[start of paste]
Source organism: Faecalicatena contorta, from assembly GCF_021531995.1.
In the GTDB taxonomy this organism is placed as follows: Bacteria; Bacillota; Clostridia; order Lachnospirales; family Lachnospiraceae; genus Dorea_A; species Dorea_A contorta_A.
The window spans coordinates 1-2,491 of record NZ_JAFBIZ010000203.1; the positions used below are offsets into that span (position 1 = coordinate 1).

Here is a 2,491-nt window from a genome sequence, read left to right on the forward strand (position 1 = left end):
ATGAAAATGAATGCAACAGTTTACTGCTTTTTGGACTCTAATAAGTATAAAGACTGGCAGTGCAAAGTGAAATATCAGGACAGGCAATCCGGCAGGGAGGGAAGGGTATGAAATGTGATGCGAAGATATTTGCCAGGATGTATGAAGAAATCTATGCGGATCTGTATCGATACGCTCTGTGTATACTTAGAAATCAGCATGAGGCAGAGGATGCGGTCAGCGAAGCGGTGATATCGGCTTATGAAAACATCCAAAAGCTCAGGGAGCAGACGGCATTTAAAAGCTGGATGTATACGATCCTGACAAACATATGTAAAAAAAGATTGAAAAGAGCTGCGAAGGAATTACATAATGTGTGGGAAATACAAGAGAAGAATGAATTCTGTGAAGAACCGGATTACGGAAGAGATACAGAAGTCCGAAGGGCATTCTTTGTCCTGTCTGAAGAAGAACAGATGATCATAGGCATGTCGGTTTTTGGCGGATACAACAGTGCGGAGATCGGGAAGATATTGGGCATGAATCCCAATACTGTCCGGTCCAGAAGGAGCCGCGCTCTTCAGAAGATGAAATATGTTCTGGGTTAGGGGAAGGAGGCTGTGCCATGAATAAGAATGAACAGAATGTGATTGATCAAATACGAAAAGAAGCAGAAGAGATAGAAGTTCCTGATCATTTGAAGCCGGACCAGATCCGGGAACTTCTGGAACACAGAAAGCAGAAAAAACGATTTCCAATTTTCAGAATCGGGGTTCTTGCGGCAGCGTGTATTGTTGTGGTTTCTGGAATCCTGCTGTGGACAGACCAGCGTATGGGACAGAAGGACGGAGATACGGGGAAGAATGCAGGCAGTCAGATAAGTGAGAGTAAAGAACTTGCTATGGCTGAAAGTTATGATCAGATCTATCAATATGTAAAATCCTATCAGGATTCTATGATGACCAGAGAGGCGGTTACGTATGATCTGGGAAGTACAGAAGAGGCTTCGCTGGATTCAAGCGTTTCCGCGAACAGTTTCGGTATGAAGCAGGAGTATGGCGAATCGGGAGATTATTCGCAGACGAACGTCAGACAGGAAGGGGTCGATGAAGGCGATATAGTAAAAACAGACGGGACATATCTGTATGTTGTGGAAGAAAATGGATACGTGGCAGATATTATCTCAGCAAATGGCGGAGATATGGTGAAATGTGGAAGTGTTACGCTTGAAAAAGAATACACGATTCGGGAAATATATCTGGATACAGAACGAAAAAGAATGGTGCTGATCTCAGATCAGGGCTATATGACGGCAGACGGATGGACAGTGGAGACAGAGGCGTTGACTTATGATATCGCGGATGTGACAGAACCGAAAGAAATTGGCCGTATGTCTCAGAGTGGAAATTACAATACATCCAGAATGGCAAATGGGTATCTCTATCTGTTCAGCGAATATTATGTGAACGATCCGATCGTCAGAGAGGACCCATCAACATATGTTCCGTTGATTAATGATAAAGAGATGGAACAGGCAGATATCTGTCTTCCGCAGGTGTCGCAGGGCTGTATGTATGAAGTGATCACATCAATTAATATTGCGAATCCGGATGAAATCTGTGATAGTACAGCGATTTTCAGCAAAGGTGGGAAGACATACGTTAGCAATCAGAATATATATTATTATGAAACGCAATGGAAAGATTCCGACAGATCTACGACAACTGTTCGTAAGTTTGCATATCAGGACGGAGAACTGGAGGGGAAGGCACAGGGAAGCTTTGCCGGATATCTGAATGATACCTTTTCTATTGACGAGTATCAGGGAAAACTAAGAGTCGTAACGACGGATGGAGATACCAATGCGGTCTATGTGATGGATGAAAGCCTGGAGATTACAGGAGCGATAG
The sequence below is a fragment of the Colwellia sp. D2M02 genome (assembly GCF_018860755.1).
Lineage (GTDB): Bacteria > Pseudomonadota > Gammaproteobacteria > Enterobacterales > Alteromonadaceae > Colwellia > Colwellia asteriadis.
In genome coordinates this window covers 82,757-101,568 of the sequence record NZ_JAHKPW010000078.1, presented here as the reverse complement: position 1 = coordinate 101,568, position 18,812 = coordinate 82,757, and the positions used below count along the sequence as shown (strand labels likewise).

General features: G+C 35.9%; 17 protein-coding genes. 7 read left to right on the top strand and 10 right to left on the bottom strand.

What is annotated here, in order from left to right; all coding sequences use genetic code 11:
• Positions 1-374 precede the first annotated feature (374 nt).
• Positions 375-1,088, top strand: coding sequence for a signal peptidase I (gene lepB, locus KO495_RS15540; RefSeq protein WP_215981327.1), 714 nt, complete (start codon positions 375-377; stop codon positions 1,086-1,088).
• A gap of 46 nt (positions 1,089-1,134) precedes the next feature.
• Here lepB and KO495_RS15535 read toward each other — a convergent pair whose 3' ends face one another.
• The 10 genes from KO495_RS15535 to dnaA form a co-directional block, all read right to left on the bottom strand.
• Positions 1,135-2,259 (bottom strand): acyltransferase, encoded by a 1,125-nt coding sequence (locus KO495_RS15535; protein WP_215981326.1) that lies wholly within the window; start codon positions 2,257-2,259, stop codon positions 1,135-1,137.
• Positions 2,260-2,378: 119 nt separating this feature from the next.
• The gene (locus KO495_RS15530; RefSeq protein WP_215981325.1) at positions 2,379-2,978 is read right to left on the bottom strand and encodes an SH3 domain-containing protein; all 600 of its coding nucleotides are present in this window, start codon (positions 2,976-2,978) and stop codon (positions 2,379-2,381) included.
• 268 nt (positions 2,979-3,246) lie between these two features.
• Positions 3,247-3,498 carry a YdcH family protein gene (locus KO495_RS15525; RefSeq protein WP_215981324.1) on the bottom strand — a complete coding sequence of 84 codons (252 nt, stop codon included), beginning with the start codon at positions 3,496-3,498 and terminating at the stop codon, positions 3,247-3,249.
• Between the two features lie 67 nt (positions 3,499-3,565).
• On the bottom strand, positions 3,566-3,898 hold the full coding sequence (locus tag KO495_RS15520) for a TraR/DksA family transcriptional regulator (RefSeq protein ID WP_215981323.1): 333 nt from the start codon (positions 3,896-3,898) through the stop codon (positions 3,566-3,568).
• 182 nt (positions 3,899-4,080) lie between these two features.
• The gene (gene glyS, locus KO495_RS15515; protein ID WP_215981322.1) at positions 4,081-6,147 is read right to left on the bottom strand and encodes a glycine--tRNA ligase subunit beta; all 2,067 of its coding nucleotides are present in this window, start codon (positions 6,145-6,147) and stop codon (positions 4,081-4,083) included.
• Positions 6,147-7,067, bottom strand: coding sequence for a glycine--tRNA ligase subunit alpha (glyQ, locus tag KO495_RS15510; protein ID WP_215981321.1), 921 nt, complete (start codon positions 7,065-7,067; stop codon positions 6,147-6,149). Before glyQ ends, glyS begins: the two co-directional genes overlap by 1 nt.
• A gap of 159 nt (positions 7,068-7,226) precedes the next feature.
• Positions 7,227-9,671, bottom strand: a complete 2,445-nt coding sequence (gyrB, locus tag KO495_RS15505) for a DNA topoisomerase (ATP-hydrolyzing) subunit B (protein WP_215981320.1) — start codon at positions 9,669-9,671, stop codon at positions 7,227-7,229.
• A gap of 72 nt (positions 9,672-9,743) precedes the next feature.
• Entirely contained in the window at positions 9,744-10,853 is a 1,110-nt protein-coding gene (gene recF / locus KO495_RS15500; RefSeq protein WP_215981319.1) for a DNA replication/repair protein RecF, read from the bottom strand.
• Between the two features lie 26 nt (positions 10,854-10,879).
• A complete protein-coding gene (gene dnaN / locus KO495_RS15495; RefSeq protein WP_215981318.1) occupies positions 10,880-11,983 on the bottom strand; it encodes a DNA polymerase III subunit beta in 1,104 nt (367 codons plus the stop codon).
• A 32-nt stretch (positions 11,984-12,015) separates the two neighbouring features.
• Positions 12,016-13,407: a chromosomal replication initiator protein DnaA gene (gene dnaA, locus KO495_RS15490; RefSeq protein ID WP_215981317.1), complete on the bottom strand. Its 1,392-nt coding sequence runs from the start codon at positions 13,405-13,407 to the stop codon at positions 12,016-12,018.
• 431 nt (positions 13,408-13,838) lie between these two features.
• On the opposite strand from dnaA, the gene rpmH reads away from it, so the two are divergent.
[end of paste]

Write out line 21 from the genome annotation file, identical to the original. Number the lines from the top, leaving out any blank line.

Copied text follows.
• Between the two features lie 67 nt (positions 3,499-3,565).